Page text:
US – China Trade War: In For The Long Haul


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There is no doubt about it. The US and China are in a full-blown trade war. And as a result, investors have seen the return of market volatility over the previous few days. Last Thursday, President Trump unexpectedly announced a 10% tariff on another $300 billion of Chinese goods and products, effective September 1st. Purportedly, this was after China agreed to purchase large quantities of agricultural products from the United States but never did so.

Trump Tweet announcing 10% tariff

In response to the 10% tariff, China devalued the yuan to fall below its 7-to-1 ratio with the US Dollar. A weaker Yuan means that the 10% tariff has less of an impact on goods imported into the United States. As expected, the Chinese government denied manipulating its currency.

For the most part, the US equity markets have been unscathed by the longtime US-Chinese trade war. The bond markets have felt its impact, and certainly, the currency markets have as well. While there have been single-day losses, the market quickly recovered.

Pain On Both Sides

While both countries are feeling the pain of this trade war, it is clear that China has more to lose. Before this began, China already faced several challenges, including the transition from cheap manufacturing to a higher-end producer of goods, political instability due to events in Hong Kong and Xinjiang, and a 27-year low economic growth rate (6.2%, not too shabby). A trading war with it’s biggest exporter does not help solve their economic problems.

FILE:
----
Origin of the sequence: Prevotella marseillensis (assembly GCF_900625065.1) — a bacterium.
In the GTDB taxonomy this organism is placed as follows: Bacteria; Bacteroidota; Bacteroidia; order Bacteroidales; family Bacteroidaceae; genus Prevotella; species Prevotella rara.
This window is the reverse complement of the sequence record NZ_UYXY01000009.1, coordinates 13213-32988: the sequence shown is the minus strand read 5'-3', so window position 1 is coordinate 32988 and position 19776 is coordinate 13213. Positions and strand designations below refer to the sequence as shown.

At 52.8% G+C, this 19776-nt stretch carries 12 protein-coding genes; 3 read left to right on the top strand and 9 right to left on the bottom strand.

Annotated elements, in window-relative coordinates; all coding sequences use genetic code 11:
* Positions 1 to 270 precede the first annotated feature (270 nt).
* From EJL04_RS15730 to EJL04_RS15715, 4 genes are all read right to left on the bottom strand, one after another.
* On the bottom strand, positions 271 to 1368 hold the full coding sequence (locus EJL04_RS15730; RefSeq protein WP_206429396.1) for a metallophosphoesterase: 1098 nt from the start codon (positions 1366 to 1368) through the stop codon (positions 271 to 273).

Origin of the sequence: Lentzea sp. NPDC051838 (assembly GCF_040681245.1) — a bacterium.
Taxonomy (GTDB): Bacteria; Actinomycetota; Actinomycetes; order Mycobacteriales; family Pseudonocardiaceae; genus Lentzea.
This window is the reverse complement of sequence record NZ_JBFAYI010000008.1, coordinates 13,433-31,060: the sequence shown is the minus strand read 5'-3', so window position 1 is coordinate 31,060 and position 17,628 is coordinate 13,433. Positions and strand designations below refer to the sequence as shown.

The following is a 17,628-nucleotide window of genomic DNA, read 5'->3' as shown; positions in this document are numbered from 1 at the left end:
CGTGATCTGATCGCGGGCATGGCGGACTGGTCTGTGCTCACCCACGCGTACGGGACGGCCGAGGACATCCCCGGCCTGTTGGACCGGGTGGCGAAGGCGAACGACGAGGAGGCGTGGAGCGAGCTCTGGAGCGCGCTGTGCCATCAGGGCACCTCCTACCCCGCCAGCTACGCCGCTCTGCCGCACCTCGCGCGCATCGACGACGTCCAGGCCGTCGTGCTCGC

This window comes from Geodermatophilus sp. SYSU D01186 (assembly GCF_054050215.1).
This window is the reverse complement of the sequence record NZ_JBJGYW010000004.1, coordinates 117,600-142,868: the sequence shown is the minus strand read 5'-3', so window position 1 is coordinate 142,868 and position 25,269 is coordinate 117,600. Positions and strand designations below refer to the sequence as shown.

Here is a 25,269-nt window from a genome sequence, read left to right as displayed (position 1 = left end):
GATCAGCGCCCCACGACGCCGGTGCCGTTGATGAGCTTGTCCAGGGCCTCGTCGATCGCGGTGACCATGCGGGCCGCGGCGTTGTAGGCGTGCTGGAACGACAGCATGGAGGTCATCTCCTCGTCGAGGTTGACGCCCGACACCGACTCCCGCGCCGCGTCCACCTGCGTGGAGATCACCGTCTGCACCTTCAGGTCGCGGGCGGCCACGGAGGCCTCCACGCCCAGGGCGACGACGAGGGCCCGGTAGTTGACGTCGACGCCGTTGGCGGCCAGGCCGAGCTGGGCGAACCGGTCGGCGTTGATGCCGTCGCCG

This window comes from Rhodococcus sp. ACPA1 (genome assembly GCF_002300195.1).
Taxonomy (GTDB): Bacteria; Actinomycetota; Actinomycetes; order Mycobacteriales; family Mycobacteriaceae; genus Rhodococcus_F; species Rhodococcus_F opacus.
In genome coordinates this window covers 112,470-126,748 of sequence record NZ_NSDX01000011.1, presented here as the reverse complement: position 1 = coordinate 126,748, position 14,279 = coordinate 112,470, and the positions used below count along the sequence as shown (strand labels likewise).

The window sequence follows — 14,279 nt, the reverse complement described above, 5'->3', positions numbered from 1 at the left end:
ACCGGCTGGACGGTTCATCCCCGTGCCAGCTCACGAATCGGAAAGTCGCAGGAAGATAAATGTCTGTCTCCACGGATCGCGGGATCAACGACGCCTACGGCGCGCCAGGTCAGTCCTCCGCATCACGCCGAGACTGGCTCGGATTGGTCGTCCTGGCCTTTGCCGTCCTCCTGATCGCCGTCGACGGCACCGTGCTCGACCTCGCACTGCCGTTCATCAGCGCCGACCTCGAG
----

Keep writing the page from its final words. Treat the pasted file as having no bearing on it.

The US, of course, started the trade war in March 2018 in response to intellectual property theft. However, the US producers and consumers have begun to feel the pain of this dispute. Farmers are experiencing a drop in soybean exports, and US consumers are likely to see higher prices as retailers tariffs pass along the higher prices.

No End In Sight

It looks like this trade war will not end any time soon. The trade war is escalating into a currency war. On this battlefield, it may seem that the country with the cheaper currency wins, but it usually leaves both countries in worse shape.

The only way that either country could justify a trade war is if the result is a favorable trade agreement. This can only occur if a country has enough bargaining leverage to negotiate such a deal. And the longer this trade war continues, the more allowances a country will have to win to make up for the previous damages caused. Essentially, the longer this plays out, the more likely a resolution won’t occur.

It is worth noting that the United States appears to have more leverage as the US accounts for 18% of China’s exports while the US only accounts for 8% of China’s imports. However, China has the luxury of waiting for a new President. If a Democrat wins in 2020, a resolution is much more likely to occur.

Bottom line, we may only be in the 4th inning of this conflict. So don’t hold your breath.

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